Of course, Kathleen Haley, whose first-person essay “Unhappy With Eichler” (Home&Garden, July 29) touched off a flurry of protest letters and blogs, is not alone in her complaints. Conventional (and some would say misguided) wisdom claims that flat roofs leak, dark walls (many Eichlers have mahogany paneling) make rooms dark, and the houses are too small. Among the answers Eichler devotees have is a simple one: maintenance. “These houses were constructed with inexpensive materials over 30 years ago,” said Adamson. “Almost any material will wear out over time.”
“Flat roofs need to be maintained if you don’t want them to leak,” said Loni Nagwani, an Eichler owner and real estate agent specialist. “If you don’t take care of them and clean out the downspouts, they will leak sooner or later.” Nagwani also advises her clients who want more light to add skylights.
Tom Borsellino, a San Jose Eichler owner, has a more basic solution: Keep the greenery trimmed. “A lot of people allow plants and trees to grow over the big windows,” he said. “Of course, then it will be dark. The answer is to keep things pruned.”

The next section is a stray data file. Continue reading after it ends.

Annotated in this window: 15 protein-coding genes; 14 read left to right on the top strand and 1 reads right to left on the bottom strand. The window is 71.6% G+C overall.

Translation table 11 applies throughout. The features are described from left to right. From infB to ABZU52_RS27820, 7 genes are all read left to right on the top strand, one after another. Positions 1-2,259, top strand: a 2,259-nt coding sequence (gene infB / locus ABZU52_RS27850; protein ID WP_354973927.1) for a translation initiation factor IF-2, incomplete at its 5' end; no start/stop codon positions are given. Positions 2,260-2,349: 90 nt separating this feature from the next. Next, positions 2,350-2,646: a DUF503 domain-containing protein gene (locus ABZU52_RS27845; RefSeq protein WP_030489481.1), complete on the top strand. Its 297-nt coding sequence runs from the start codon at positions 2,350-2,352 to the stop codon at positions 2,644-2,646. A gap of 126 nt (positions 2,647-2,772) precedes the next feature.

Adamson also points out that remodeling or updating an Eichler gives a homeowner a chance to add more energy-efficient glass and insulation.
What would Eichler think if he could see his homes today? Adamson believes that the developer believed that his work was important and would be happy to see people still devoted to his ideas, although he might not be so happy about some of the color and material choices. “There’s a story I’ve heard that said Eichler was driving around one day when he spotted someone repainting one of his houses,” said Adamson. “He supposedly got out of the car and told him to stop ruining the house.”
Want to just see some Eichler homes? Try going here.
And of course, The Eichler Network where you can learn much about Eichler homes, history, renovation and more.
Ernest Braun’s original photos of early Eichler homes:
Photographer Ernie Braun’s black and white photos shown above of Eichler homes are available for purchase, either online here, or send order with check or money order for each print to:
Eichler Network Sales